GST fusion proteins of AGAP2 were expressed in BL21 cells and purified using glutathione Sepharose 4B gel (Amersham Biosciences). The proteins bound to the glutathione beads were incubated with soluble extracts of bovine brain for the pulldown assays. Otherwise, the GST fusion proteins were eluted from the beads with glutathione and dialyzed against PBS with 1 mM dithiothreitol. PZA2 was also expressed as a His-tagged form and purified using the Talon kit (Clontech). AP-1 and AP-2 were purified from soluble extracts of bovine brain as described before (Prasad and Keen, 1991). Briefly, bovine brains were homogenized in buffer A (0.1 M MES, 1 mM EGTA, 0.5 mM MgCl2, 0.02% sodium azide and protease inhibitors). The homogenate was centrifuged at 13,000 g for 40 minutes at 4°C in a GSA rotor. The supernatant was then centrifuged at 100,000 g for 1 hour at 4°C. The pellet was dispensed in buffer A using a Dounce homogenizer. The homogenate was clarified by centrifuging at 12,000 g for 10 minutes at 4°C in a SS34 rotor and the supernatant centrifuged at 100,000 g for 1 hour at 4°C, and this step was repeated for a total of three times. The final pellet was resuspended overnight at 4°C in buffer B containing 50% buffer A and 0.5 M Tris HCl (pH 7.0). The sample was centrifuged at 100,000 g for 1 hour at 4°C and the proteins in the supernatant were precipitated with 50% saturated ammonium sulfate and resuspended in buffer B. The proteins were then separated on a Superose 6 column equilibrated with buffer B. The fractions containing AP-1 and AP-2 were confirmed by western blot and the AP-1 and AP-2 were further separated on a hydroxyapatite column. The purified AP-1 and AP-2 were dialyzed against 20 mM Tris, pH 7.5 and 100 mM NaCl overnight at 4°C.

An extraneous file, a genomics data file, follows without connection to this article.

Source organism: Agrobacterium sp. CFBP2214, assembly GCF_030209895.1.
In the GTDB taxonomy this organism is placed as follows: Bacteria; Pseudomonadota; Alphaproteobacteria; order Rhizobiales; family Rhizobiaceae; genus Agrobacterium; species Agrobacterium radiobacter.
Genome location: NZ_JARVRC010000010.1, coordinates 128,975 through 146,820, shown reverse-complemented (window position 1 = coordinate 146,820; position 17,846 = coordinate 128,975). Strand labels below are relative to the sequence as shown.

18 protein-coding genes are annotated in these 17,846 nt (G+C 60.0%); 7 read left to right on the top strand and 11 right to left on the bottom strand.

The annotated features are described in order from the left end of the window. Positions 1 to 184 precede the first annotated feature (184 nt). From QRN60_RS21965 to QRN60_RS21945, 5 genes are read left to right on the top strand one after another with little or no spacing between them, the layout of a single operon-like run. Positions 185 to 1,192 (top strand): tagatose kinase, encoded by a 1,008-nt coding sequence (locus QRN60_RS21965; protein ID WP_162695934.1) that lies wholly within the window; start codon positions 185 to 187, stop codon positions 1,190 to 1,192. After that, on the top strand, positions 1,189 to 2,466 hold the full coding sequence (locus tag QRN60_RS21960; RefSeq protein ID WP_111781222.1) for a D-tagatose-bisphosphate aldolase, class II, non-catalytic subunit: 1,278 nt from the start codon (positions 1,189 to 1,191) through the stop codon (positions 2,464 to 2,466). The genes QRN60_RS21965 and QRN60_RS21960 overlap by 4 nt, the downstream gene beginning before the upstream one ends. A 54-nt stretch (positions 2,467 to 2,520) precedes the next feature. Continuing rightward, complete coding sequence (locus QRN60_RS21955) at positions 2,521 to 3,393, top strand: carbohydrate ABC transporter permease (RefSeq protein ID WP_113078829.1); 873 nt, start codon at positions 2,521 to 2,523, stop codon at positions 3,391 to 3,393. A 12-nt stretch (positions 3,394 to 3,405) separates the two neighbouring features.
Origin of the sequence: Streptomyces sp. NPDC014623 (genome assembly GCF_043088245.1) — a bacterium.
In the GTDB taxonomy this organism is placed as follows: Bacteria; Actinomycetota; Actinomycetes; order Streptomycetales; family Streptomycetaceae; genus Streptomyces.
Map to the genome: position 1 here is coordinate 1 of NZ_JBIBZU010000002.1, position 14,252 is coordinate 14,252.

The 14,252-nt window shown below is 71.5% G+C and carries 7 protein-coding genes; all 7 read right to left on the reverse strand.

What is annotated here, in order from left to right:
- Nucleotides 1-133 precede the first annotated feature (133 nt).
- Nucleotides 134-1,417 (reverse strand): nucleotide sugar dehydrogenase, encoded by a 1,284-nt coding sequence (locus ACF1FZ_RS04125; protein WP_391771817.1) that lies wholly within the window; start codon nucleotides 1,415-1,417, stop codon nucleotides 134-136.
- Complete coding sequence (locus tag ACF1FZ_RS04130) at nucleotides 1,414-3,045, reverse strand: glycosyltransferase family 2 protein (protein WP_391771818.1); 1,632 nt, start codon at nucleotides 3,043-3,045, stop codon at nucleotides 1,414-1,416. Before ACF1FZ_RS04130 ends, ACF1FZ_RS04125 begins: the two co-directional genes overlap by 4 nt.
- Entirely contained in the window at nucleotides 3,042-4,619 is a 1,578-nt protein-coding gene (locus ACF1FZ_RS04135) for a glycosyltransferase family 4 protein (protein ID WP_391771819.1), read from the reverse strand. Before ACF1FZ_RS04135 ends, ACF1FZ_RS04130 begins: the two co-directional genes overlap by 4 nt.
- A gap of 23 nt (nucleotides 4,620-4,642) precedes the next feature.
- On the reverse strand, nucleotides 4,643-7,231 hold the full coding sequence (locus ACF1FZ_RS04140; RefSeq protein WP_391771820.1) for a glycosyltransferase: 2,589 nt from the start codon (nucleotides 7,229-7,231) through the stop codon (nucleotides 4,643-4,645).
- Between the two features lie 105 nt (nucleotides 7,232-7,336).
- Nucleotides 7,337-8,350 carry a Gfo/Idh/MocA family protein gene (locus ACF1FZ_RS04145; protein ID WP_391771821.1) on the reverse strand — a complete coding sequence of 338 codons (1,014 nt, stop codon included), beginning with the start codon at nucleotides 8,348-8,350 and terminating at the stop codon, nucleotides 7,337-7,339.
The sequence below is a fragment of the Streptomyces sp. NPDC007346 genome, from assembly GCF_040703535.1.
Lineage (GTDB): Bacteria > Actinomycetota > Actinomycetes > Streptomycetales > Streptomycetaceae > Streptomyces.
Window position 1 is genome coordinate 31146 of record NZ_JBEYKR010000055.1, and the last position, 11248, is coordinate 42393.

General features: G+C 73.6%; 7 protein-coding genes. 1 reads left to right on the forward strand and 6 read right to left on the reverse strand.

Immunoprecipitation and GST pulldown assay